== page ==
The sun started beckoning you shortly after 6 am. At first, it was like a whisper calling to you through the sheer curtains. Then it spread across the terrace, onto the dark-wood furniture in your room, and finally atop your duvet. It warmed your suite and taunted you for staying under the covers. It finally overpowered you. You slipped out of bed, pulled open the sliding glass doors, and embraced the bright light and the early morning.
That’s why you’re now standing at the edge of the clear water on Beau Vallon Beach. After deciding to get up, you could have moved to the terrace, sat on the daybed, and listened to the chirping birds in the tropical garden around you. But you want to spend every possible moment on the beach. Beau Vallon is lined with sandy-floored restaurants, little souvenir stands, and colorful fishing boats. Usually, it’s full of people, as well. Everyone, except for a few fishermen prepping their nets, is still asleep, though. You have Beau Vallon practically to yourself.
Beau Vallon Beach is the longest and probably the most popular beach on Mahé, the largest island in the Seychelles. It sits on the island’s wild northwest coast. Victoria, the island nation’s capital, is three kilometers to the east. Morne Seychellois National Park, home to the island’s highest peak and rare orchids, is seven kilometers to the west. While Beau Vallon Bay has calm, always-warm water and a vibrant reef that lies just offshore.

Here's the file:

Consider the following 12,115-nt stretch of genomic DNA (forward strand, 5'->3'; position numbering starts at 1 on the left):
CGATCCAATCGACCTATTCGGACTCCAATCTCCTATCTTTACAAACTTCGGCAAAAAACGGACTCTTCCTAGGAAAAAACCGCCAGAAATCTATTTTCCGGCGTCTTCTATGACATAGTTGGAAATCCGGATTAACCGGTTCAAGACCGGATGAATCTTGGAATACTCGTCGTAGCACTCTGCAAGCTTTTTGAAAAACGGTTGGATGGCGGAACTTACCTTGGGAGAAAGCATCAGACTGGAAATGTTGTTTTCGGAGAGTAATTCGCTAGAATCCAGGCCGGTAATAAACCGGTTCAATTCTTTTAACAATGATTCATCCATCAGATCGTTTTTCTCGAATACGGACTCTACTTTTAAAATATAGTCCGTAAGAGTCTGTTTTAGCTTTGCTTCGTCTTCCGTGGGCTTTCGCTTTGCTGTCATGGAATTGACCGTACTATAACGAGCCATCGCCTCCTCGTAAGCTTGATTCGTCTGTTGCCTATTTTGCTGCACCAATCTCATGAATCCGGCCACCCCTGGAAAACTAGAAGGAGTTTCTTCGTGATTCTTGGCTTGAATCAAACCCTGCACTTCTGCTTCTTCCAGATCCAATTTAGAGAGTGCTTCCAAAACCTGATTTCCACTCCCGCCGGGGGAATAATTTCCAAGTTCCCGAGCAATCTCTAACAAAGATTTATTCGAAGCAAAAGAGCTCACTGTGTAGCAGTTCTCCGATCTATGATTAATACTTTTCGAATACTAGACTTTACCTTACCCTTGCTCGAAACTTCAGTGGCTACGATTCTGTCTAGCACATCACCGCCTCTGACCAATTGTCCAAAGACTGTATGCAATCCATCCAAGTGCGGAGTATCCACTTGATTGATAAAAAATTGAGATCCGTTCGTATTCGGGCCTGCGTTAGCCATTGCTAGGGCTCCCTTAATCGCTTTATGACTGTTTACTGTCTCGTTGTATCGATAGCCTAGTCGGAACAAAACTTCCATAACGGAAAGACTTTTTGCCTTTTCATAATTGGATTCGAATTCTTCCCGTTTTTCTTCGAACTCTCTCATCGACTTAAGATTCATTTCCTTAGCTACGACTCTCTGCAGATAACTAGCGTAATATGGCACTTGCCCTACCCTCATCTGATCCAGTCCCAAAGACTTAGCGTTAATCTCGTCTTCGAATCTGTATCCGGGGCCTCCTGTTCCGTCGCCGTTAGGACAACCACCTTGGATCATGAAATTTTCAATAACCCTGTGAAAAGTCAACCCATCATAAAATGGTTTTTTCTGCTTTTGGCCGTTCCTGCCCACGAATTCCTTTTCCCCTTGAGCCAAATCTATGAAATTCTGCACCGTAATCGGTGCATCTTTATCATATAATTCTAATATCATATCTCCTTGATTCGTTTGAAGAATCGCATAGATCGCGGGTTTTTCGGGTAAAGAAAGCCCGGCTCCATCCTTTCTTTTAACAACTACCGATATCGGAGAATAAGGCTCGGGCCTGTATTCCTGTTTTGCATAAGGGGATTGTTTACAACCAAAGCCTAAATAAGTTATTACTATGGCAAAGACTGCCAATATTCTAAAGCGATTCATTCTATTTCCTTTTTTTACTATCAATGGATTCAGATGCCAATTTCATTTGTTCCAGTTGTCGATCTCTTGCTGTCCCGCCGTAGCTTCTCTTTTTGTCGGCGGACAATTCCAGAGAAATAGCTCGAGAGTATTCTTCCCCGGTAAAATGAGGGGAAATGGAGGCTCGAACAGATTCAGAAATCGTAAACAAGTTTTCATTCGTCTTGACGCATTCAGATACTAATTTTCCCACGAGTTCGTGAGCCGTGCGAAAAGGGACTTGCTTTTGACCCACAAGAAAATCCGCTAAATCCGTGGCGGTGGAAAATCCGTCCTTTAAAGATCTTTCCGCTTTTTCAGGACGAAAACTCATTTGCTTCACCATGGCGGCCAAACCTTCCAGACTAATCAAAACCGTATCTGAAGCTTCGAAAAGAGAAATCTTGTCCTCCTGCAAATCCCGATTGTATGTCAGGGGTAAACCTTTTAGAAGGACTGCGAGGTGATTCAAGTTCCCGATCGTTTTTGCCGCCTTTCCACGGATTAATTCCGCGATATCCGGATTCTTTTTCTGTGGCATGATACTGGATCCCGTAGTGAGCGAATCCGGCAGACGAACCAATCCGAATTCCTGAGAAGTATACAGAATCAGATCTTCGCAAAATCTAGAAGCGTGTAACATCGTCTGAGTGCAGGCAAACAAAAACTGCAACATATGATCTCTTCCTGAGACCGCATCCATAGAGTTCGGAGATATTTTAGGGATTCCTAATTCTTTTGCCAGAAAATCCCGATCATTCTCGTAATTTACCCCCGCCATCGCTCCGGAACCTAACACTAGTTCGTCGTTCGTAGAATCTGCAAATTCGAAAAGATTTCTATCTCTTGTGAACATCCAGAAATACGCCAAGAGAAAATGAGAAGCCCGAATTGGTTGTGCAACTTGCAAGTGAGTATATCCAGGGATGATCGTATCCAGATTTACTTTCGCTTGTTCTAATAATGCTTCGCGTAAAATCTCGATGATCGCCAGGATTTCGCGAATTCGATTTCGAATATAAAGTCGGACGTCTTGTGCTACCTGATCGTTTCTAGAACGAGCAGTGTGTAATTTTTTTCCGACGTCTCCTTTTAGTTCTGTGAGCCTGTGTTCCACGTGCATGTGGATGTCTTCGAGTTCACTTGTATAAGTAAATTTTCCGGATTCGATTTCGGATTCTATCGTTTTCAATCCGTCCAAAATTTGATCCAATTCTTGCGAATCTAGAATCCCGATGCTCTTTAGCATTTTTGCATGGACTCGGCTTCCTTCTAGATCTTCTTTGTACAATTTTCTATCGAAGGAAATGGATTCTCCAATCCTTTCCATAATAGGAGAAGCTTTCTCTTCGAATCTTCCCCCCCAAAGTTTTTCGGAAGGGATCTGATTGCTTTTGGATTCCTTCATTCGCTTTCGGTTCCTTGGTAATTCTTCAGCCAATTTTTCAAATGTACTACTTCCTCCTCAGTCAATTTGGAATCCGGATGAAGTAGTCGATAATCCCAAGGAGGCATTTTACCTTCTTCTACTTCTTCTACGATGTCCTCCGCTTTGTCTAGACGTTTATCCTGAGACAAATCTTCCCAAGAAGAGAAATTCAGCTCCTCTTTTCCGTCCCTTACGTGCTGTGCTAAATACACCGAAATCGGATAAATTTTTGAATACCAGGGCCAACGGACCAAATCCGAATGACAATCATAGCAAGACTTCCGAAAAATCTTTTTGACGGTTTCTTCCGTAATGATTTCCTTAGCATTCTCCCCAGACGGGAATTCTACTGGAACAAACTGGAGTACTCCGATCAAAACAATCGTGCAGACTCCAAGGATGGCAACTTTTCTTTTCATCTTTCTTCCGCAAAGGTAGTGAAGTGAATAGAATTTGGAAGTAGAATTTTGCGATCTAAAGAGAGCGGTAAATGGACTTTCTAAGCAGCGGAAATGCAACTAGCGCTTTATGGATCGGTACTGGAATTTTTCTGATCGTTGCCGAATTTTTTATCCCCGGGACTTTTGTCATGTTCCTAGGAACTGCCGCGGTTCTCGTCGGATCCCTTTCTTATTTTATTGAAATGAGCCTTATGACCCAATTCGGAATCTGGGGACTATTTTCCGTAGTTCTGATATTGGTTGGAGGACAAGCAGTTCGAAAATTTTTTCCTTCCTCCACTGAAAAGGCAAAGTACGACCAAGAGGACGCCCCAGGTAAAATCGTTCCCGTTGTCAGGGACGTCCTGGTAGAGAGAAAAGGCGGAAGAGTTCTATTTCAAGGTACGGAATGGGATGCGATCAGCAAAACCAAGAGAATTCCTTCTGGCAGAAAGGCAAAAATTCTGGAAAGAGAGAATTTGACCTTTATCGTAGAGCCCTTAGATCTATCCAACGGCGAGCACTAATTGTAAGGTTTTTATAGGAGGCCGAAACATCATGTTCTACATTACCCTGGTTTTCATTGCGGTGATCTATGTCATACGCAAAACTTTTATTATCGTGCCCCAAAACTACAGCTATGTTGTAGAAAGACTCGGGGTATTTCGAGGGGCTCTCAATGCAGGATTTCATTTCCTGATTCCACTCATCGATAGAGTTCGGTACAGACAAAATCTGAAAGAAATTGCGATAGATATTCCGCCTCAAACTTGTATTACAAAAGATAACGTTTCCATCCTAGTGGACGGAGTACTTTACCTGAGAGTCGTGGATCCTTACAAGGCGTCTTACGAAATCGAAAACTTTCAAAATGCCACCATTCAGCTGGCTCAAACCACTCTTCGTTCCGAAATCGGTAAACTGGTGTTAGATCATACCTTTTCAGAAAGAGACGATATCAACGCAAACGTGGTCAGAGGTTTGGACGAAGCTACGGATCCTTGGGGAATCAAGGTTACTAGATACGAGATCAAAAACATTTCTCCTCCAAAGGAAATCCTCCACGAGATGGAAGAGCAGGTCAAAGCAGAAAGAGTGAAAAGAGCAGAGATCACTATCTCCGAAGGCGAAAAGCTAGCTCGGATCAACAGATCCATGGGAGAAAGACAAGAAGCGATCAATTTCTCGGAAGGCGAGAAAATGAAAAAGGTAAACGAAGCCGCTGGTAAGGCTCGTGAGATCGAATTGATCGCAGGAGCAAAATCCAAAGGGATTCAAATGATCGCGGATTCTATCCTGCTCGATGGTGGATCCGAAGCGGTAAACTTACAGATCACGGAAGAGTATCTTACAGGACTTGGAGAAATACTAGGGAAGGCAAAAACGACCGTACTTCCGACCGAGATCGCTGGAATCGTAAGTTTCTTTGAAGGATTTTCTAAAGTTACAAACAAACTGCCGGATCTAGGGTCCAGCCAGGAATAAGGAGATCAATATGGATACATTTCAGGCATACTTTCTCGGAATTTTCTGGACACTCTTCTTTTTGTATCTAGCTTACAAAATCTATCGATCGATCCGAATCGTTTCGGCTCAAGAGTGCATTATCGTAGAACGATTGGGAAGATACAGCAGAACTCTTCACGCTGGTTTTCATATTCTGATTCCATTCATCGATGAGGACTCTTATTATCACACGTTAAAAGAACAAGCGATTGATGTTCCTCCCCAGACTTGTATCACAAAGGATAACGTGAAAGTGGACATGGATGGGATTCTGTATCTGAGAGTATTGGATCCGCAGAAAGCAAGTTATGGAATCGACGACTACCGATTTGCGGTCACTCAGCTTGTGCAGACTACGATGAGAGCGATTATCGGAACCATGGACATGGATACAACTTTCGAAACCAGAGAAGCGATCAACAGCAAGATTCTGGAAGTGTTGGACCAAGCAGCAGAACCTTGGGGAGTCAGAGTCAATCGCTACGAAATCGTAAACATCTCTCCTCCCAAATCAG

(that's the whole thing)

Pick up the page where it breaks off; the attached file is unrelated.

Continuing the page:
You didn’t have to go very far to reach this gorgeous beach. Your hotel, the H Resort Beau Vallon Beach, was built, as its name suggests, on the edge of the powdery white sand. The new boutique hotel’s suites and villas are positioned between takamaka trees. They have canopy beds, free-standing bathtubs, and a home-away-from-home feel.
The entire resort is a laid-back destination, actually. Kayaks, paddleboards, and snorkel gear are available at the beach. Candy-colored cocktails and lite bites are served by the pool. Yoga sessions are offered throughout the day. Spa treatments, like the skin-kissed sun-protection therapy, are, too. While the restaurants serve fresh seafood, Seychellois dishes, and Creole spices.
There are obviously plenty of activities to keep you occupied at both the resort and on Mahé. But, at least right now, you don’t need any of them. You have warm sunshine, an empty beach, and a view of the Indian Ocean. The only other thing you’re considering is a nap, thanks to your early wake-up call. But only if it’s on one of the beach’s sun loungers, of course.